I Am Worthy.

No one can make you feel inferior without your consent.
~ Eleanor Roosevelt

I, mostly always, have a mantra for my meditation and yoga practice. It’s often based on what the instructor is discussing that day. Sometimes it’s more about getting my head in the right space (“be here,” “let go,” “stay in the now”). But, sometimes it’s about an issue that I’m dealing with or that someone I know (or don’t know) is dealing with (yeah, I’m going to go ahead and end on a preposition there).

Lately, I’ve had a little issue with not feeling like I’m worthy of love, attention, respect, reward, affection, membership, and so on. In my head, it sounds a little like, “Well, of course ______ wouldn’t want me to ________, because I’m not good enough at ___________.”  It’s delightful. And, it makes me more than a little whiny, which I notice, and then that feeds right back in, “Well, of course _____ wouldn’t want to be around me, I’m whiny.”  See, a nice little circle of self-disparagement.

It doesn’t matter that I know what I have accomplished in my life, or the titles that I have behind my name, or even the nice things that other people say to me. That little slightly mocking voice in the back of my head wants to tell me that I’m not enough. Simultaneously, there is another part of me that sings out that I am enough. I am plenty.

I wish I could show you, When you are lonely or in darkness, The astonishing light of your own being.
~ Hafiz

For this reason, my mantra of late has been, “I am worthy.” I don’t fill in the rest on purpose, but sometimes it comes. I am worth of my own respect and my own love.

You yourself, as much as anybody in the entire universe, deserve your love & affection.
~ Buddha

I am worthy of my own attention. I am worthy of my own acceptance, and I don’t need to be loved – or liked or respected – by everyone else. I need to provide that for me, because I am worthy.

To be beautiful means to be yourself. You don’t need to be accepted by others. You need to accept yourself.
~ Thich Nhat Hanh

It’s not easy. I am admittedly someone who strives to be “good.” And when I think I’m not, I can get pretty sad about it. But, somewhere in the back of my head, I know that I can’t be good at everything, and I don’t have to. I don’t need to be someone else besides who I am.

The snow goose need not bathe to make itself white. Neither need you do anything but be yourself. ~Lao-Tzu

And if anyone doesn’t get that, whether it’s me or someone else, then that person should just hush up. Or should just take the judgment elsewhere. Because, I am worthy.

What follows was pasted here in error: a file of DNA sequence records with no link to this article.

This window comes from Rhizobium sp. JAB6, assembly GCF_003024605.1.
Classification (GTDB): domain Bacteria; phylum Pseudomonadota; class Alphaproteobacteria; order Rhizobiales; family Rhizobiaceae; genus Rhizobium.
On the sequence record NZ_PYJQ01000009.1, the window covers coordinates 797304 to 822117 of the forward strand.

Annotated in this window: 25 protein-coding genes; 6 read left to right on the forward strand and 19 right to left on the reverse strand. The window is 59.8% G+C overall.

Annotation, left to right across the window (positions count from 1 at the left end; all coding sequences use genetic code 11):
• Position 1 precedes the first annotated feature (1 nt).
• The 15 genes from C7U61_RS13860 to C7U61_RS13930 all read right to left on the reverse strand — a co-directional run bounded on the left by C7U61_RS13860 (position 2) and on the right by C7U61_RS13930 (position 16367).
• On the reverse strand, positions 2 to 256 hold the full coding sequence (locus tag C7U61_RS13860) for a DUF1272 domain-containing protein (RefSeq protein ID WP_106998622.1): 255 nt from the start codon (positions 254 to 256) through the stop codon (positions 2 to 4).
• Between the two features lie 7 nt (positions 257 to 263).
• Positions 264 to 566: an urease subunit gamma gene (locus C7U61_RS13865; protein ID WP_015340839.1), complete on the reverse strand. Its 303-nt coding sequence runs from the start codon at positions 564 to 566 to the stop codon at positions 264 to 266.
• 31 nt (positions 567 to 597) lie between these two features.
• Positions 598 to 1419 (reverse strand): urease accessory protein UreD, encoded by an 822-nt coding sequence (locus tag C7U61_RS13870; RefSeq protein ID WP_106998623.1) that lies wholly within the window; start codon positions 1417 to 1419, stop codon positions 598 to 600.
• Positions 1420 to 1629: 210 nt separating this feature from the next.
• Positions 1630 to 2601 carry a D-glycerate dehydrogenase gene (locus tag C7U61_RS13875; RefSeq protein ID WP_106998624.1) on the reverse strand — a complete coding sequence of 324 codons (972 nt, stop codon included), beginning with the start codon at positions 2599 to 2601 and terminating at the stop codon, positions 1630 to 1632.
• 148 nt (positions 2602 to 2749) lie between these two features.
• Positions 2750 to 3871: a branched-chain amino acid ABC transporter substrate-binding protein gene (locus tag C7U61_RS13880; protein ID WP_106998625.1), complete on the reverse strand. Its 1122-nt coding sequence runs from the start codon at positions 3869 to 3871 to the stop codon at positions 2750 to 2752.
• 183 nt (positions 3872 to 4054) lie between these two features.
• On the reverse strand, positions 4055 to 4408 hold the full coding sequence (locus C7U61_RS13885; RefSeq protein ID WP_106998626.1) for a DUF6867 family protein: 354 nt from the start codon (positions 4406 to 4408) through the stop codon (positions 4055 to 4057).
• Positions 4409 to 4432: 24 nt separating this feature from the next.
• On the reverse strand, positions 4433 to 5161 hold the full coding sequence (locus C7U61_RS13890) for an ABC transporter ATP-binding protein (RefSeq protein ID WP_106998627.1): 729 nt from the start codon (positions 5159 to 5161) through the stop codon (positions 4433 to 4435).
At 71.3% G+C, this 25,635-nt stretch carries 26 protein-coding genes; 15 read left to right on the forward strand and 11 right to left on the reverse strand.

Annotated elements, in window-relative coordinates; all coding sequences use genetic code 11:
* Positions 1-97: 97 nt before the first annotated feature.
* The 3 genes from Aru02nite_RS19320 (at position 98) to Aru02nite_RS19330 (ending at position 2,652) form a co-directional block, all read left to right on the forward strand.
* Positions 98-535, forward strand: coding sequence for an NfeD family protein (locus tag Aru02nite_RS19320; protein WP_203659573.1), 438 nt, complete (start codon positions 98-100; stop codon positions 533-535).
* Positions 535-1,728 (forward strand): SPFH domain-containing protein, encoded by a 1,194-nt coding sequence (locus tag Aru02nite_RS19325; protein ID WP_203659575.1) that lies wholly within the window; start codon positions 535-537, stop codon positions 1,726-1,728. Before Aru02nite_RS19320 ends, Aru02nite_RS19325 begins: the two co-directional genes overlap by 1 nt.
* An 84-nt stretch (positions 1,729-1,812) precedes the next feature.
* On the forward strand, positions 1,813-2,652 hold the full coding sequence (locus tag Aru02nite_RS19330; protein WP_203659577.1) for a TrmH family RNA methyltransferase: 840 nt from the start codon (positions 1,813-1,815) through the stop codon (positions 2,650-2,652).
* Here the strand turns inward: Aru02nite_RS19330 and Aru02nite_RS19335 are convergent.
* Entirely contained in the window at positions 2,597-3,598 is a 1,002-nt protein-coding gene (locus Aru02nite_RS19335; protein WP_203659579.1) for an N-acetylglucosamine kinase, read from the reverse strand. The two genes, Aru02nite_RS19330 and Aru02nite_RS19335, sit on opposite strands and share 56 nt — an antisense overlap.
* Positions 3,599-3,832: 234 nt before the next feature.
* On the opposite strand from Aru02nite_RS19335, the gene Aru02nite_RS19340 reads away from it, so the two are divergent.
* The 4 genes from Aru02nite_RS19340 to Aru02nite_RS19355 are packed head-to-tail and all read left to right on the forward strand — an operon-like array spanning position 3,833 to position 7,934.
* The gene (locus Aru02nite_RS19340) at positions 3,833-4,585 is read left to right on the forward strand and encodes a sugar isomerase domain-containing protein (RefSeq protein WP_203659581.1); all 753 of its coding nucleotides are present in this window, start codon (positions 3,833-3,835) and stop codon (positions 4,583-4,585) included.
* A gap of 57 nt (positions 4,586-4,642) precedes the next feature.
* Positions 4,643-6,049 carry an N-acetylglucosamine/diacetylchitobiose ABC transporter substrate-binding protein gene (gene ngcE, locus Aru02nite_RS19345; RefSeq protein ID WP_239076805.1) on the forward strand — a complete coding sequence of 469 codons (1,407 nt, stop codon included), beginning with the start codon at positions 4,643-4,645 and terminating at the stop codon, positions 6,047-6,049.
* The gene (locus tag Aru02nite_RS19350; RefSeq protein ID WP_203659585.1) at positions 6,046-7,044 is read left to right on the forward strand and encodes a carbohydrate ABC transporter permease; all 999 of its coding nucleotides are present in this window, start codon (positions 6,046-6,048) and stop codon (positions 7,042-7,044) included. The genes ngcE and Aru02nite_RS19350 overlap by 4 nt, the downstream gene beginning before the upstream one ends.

And so are you.

If I Were My Child

When it comes to my children (or my spouse, close friends, family members, or even my pets), I have some pretty strong ideas about how I want them to be treated, how they should treat and care for themselves, and how ultimately valuable, beautiful, and wonderful they are. I will get right up on my mother-tiger high-horse with exclamations of, “you don’t deserve to be treated like that,” “you should have better,” “you need to stand up for your rights,” and so on.

For better or worse, it seems to be more difficult to apply the same standards to myself.  When I have the sense that I’m being treated poorly, taken advantage of, etc. (even by myself), my first response is to assume that I somehow deserve it, or that it’s not really as big of a problem as I’m making it, or that I have unreasonable expectations.  What’s up with that? And then, I drive the people that I am very close to crazy by whining and complaining about how I’m being treated (or treating myself) instead of doing anything about it.

So, I’m working from a new strategy.  When I start to feel like I’m being disrespected or mistreated in a way that is not acceptable, I’m trying to sit down and really examine the situation from the perspective of a parent.  I ask myself, “If that was my child, what would I think about her being treated that way?  What would I tell her to do about it?

It’s a new project, so I’m going to have to let you know how it works.  Maybe it will be a dismal failure.  But, maybe it won’t.  Ultimately, I want those I love to be treated with kindness, dignity, and respect, even by me.  It’s not too much to want for myself.